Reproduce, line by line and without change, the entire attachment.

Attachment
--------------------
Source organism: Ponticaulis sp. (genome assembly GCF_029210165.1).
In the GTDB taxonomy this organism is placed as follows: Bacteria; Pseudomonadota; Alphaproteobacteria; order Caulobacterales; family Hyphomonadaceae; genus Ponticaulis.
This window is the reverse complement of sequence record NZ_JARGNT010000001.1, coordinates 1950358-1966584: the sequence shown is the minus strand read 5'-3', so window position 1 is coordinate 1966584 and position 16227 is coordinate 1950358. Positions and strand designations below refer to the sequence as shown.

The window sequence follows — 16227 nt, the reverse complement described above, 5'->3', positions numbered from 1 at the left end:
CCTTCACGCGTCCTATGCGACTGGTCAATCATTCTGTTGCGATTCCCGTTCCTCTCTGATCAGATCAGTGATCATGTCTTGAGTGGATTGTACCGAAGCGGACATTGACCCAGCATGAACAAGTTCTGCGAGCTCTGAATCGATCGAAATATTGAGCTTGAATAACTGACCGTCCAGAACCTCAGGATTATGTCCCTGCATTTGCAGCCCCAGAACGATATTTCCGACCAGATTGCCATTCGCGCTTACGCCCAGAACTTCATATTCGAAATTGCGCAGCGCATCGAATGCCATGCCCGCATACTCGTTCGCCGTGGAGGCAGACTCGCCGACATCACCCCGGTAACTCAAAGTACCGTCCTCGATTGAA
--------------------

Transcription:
Source organism: Ponticaulis sp. (genome assembly GCF_029210165.1).
In the GTDB taxonomy this organism is placed as follows: Bacteria; Pseudomonadota; Alphaproteobacteria; order Caulobacterales; family Hyphomonadaceae; genus Ponticaulis.
This window is the reverse complement of sequence record NZ_JARGNT010000001.1, coordinates 1950358-1966584: the sequence shown is the minus strand read 5'-3', so window position 1 is coordinate 1966584 and position 16227 is coordinate 1950358. Positions and strand designations below refer to the sequence as shown.

The window sequence follows — 16227 nt, the reverse complement described above, 5'->3', positions numbered from 1 at the left end:
CCTTCACGCGTCCTATGCGACTGGTCAATCATTCTGTTGCGATTCCCGTTCCTCTCTGATCAGATCAGTGATCATGTCTTGAGTGGATTGTACCGAAGCGGACATTGACCCAGCATGAACAAGTTCTGCGAGCTCTGAATCGATCGAAATATTGAGCTTGAATAACTGACCGTCCAGAACCTCAGGATTATGTCCCTGCATTTGCAGCCCCAGAACGATATTTCCGACCAGATTGCCATTCGCGCTTACGCCCAGAACTTCATATTCGAAATTGCGCAGCGCATCGAATGCCATGCCCGCATACTCGTTCGCCGTGGAGGCAGACTCGCCGACATCACCCCGGTAACTCAAAGTACCGTCCTCGATTGAA